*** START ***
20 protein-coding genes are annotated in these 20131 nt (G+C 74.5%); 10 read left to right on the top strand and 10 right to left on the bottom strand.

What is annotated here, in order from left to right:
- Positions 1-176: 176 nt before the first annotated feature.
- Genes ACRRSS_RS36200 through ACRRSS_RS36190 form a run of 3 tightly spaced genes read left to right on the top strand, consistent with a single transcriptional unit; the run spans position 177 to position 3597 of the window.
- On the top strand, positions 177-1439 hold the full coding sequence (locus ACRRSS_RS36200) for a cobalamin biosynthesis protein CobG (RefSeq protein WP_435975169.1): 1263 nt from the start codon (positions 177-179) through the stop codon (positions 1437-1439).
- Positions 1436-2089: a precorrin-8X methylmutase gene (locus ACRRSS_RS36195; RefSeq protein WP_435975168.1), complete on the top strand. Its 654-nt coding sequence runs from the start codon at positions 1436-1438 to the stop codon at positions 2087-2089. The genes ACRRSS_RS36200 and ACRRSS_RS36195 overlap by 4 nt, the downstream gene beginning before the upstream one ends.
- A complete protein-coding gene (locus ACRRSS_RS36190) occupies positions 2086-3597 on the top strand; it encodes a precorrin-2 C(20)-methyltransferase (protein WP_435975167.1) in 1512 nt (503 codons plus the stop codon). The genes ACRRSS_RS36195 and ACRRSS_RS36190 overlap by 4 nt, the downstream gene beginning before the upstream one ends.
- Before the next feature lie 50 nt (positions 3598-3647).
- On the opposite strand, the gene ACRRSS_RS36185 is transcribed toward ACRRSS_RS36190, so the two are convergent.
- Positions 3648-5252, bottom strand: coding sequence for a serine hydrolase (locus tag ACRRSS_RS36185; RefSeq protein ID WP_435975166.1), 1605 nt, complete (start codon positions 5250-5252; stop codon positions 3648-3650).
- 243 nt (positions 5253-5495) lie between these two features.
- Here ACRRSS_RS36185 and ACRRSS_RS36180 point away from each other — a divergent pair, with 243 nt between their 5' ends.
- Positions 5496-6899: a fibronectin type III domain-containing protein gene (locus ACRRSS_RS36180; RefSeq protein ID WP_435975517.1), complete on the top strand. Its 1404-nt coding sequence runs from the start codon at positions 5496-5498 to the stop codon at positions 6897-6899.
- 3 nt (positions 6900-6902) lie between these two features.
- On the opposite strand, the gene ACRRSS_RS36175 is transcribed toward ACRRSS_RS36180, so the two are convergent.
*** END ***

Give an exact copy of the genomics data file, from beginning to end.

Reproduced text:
20 protein-coding genes are annotated in these 20131 nt (G+C 74.5%); 10 read left to right on the top strand and 10 right to left on the bottom strand.

What is annotated here, in order from left to right:
- Positions 1-176: 176 nt before the first annotated feature.
- Genes ACRRSS_RS36200 through ACRRSS_RS36190 form a run of 3 tightly spaced genes read left to right on the top strand, consistent with a single transcriptional unit; the run spans position 177 to position 3597 of the window.
- On the top strand, positions 177-1439 hold the full coding sequence (locus ACRRSS_RS36200) for a cobalamin biosynthesis protein CobG (RefSeq protein WP_435975169.1): 1263 nt from the start codon (positions 177-179) through the stop codon (positions 1437-1439).
- Positions 1436-2089: a precorrin-8X methylmutase gene (locus ACRRSS_RS36195; RefSeq protein WP_435975168.1), complete on the top strand. Its 654-nt coding sequence runs from the start codon at positions 1436-1438 to the stop codon at positions 2087-2089. The genes ACRRSS_RS36200 and ACRRSS_RS36195 overlap by 4 nt, the downstream gene beginning before the upstream one ends.
- A complete protein-coding gene (locus ACRRSS_RS36190) occupies positions 2086-3597 on the top strand; it encodes a precorrin-2 C(20)-methyltransferase (protein WP_435975167.1) in 1512 nt (503 codons plus the stop codon). The genes ACRRSS_RS36195 and ACRRSS_RS36190 overlap by 4 nt, the downstream gene beginning before the upstream one ends.
- Before the next feature lie 50 nt (positions 3598-3647).
- On the opposite strand, the gene ACRRSS_RS36185 is transcribed toward ACRRSS_RS36190, so the two are convergent.
- Positions 3648-5252, bottom strand: coding sequence for a serine hydrolase (locus tag ACRRSS_RS36185; RefSeq protein ID WP_435975166.1), 1605 nt, complete (start codon positions 5250-5252; stop codon positions 3648-3650).
- 243 nt (positions 5253-5495) lie between these two features.
- Here ACRRSS_RS36185 and ACRRSS_RS36180 point away from each other — a divergent pair, with 243 nt between their 5' ends.
- Positions 5496-6899: a fibronectin type III domain-containing protein gene (locus ACRRSS_RS36180; RefSeq protein ID WP_435975517.1), complete on the top strand. Its 1404-nt coding sequence runs from the start codon at positions 5496-5498 to the stop codon at positions 6897-6899.
- 3 nt (positions 6900-6902) lie between these two features.
- On the opposite strand, the gene ACRRSS_RS36175 is transcribed toward ACRRSS_RS36180, so the two are convergent.